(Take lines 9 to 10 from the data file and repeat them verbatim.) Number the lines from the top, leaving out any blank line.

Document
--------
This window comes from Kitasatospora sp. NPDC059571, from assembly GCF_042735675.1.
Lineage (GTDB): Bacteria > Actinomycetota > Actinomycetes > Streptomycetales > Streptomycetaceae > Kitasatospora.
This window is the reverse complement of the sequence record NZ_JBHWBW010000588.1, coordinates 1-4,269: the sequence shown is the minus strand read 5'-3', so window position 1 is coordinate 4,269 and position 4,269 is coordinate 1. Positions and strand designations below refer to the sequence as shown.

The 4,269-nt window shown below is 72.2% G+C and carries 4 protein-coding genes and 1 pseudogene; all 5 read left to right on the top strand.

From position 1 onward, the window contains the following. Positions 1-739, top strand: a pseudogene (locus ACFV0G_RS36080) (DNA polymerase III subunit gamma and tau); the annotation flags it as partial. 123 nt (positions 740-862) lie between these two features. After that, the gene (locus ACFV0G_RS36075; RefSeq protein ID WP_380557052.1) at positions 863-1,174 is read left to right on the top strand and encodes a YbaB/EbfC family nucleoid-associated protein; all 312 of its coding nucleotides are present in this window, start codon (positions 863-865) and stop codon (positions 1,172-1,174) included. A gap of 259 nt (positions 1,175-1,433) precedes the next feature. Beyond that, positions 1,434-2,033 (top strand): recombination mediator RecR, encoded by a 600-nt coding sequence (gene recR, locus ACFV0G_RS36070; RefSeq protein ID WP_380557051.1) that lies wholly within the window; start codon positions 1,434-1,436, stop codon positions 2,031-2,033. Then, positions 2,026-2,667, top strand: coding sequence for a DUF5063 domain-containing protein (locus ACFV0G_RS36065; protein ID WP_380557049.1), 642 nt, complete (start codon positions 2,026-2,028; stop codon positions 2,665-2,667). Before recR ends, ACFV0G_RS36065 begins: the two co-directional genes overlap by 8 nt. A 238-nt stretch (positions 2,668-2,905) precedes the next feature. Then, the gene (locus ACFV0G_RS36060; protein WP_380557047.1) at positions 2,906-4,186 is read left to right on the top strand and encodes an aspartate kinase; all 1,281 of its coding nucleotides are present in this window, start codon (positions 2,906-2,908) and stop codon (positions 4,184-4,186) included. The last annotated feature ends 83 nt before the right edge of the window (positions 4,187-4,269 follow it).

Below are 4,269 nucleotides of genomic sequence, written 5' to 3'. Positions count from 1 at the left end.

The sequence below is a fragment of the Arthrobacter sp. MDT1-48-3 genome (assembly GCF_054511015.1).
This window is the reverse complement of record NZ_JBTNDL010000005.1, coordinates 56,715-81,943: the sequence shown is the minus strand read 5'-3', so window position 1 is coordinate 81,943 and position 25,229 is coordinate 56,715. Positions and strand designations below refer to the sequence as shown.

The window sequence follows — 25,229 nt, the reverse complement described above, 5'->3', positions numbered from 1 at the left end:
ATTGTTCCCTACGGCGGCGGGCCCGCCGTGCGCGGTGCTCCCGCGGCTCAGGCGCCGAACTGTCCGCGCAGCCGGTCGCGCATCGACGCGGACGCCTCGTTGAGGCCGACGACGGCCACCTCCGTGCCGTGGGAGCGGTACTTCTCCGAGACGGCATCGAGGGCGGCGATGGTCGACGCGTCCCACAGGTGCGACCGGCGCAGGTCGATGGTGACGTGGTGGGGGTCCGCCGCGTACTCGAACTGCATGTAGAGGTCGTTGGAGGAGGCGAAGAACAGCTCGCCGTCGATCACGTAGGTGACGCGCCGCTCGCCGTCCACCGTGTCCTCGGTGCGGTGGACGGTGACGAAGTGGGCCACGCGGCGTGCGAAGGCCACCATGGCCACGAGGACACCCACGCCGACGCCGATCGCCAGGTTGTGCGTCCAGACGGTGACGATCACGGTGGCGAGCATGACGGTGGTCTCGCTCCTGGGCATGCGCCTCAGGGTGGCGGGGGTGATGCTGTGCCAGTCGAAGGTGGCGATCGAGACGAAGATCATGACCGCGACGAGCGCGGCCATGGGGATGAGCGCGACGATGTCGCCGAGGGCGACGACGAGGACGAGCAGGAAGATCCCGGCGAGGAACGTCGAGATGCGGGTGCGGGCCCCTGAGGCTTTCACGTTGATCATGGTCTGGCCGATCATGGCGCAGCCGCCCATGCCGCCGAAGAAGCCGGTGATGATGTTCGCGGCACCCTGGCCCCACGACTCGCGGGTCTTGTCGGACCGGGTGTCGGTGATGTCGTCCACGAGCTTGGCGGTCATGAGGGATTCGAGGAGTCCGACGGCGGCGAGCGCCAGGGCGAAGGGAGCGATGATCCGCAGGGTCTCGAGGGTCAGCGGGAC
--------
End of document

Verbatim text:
The window sequence follows — 25,229 nt, the reverse complement described above, 5'->3', positions numbered from 1 at the left end:
ATTGTTCCCTACGGCGGCGGGCCCGCCGTGCGCGGTGCTCCCGCGGCTCAGGCGCCGAACTGTCCGCGCAGCCGGTCGCGCATCGACGCGGACGCCTCGTTGAGGCCGACGACGGCCACCTCCGTGCCGTGGGAGCGGTACTTCTCCGAGACGGCATCGAGGGCGGCGATGGTCGACGCGTCCCACAGGTGCGACCGGCGCAGGTCGATGGTGACGTGGTGGGGGTCCGCCGCGTACTCGAACTGCATGTAGAGGTCGTTGGAGGAGGCGAAGAACAGCTCGCCGTCGATCACGTAGGTGACGCGCCGCTCGCCGTCCACCGTGTCCTCGGTGCGGTGGACGGTGACGAAGTGGGCCACGCGGCGTGCGAAGGCCACCATGGCCACGAGGACACCCACGCCGACGCCGATCGCCAGGTTGTGCGTCCAGACGGTGACGATCACGGTGGCGAGCATGACGGTGGTCTCGCTCCTGGGCATGCGCCTCAGGGTGGCGGGGGTGATGCTGTGCCAGTCGAAGGTGGCGATCGAGACGAAGATCATGACCGCGACGAGCGCGGCCATGGGGATGAGCGCGACGATGTCGCCGAGGGCGACGACGAGGACGAGCAGGAAGATCCCGGCGAGGAACGTCGAGATGCGGGTGCGGGCCCCTGAGGCTTTCACGTTGATCATGGTCTGGCCGATCATGGCGCAGCCGCCCATGCCGCCGAAGAAGCCGGTGATGATGTTCGCGGCACCCTGGCCCCACGACTCGCGGGTCTTGTCGGACCGGGTGTCGGTGATGTCGTCCACGAGCTTGGCGGTCATGAGGGATTCGAGGAGTCCGACGGCGGCGAGCGCCAGGGCGAAGGGAGCGATGATCCGCAGGGTCTCGAGGGTCAGCGGGAC